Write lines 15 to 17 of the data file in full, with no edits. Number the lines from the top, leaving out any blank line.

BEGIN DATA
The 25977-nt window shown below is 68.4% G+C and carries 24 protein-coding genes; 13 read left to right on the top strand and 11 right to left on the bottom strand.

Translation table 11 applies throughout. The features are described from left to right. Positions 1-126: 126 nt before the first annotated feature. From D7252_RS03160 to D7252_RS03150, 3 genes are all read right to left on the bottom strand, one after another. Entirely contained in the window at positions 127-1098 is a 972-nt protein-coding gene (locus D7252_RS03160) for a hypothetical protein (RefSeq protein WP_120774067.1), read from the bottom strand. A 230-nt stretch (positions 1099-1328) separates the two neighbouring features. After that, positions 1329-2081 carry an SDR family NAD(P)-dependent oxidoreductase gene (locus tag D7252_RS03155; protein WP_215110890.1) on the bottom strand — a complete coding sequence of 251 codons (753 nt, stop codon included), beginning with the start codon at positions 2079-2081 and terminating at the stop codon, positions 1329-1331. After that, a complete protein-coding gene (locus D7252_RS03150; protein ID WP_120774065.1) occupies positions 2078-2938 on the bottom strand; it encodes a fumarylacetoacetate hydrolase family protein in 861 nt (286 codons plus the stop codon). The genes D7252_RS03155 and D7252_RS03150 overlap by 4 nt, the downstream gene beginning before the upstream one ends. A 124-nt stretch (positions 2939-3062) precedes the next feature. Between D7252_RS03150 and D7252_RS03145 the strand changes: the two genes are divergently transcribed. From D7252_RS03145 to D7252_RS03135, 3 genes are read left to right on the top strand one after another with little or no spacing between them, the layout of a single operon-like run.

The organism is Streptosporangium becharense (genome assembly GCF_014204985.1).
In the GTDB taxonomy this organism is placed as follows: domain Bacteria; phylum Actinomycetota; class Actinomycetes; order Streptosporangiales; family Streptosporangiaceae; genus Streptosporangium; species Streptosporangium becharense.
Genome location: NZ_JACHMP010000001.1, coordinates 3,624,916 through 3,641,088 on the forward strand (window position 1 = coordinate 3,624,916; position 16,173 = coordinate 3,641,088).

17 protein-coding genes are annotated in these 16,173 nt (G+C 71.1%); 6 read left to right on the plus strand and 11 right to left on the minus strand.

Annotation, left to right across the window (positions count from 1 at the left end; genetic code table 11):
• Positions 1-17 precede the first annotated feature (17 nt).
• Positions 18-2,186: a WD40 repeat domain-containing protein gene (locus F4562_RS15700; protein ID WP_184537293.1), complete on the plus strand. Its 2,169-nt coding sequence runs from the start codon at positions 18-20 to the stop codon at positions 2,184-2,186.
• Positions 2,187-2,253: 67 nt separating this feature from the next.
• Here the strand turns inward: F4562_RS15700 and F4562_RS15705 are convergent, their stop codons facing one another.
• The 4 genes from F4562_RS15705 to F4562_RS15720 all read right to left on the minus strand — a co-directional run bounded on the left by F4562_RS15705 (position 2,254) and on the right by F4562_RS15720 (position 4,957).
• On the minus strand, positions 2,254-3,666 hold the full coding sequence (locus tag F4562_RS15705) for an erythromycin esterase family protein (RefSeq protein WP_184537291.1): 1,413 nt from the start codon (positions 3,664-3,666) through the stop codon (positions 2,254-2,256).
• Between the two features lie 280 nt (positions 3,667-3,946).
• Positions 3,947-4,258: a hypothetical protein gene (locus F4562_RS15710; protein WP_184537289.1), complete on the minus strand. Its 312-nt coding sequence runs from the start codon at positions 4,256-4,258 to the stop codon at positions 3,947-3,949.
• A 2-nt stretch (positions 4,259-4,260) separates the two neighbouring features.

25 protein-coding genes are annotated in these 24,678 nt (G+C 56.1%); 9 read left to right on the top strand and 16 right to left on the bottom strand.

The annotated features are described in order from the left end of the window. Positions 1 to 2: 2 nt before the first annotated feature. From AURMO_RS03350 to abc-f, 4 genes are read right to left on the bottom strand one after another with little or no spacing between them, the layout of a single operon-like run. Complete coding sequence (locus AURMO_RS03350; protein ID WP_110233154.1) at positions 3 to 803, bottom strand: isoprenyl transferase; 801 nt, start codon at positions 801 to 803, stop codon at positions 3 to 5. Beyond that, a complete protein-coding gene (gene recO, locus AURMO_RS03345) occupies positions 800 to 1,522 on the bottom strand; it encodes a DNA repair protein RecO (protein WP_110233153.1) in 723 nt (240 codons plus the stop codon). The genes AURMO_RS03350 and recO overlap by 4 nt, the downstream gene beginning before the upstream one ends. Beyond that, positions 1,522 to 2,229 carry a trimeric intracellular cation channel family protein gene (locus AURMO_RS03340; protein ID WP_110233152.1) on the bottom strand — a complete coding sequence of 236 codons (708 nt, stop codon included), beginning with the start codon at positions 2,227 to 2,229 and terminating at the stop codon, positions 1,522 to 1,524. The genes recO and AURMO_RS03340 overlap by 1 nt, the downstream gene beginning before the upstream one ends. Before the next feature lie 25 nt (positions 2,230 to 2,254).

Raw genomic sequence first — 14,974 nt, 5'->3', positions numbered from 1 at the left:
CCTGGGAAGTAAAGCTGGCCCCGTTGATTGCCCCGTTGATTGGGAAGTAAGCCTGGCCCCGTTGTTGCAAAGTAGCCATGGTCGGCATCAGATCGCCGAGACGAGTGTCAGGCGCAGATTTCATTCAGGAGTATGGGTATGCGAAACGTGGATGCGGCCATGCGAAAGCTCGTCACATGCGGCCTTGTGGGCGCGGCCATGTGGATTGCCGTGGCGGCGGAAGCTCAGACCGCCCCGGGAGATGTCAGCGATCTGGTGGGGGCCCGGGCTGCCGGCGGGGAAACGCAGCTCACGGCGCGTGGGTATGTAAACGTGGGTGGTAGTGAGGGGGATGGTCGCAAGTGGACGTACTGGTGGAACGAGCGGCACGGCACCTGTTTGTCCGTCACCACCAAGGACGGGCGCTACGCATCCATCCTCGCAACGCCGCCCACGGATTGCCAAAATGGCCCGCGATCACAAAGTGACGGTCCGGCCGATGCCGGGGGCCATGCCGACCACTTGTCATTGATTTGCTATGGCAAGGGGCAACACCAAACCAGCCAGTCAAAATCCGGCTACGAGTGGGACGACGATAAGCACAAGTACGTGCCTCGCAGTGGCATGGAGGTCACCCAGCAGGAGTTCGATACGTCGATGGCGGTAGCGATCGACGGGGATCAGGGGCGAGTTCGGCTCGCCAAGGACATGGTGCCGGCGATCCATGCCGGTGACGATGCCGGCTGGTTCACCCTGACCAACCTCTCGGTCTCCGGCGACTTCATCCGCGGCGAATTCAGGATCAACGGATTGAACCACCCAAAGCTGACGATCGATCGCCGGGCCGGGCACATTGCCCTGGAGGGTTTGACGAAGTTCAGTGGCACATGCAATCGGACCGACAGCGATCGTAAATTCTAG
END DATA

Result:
• Positions 3,947-4,258: a hypothetical protein gene (locus F4562_RS15710; protein WP_184537289.1), complete on the minus strand. Its 312-nt coding sequence runs from the start codon at positions 4,256-4,258 to the stop codon at positions 3,947-3,949.
• A 2-nt stretch (positions 4,259-4,260) separates the two neighbouring features.

25 protein-coding genes are annotated in these 24,678 nt (G+C 56.1%); 9 read left to right on the top strand and 16 right to left on the bottom strand.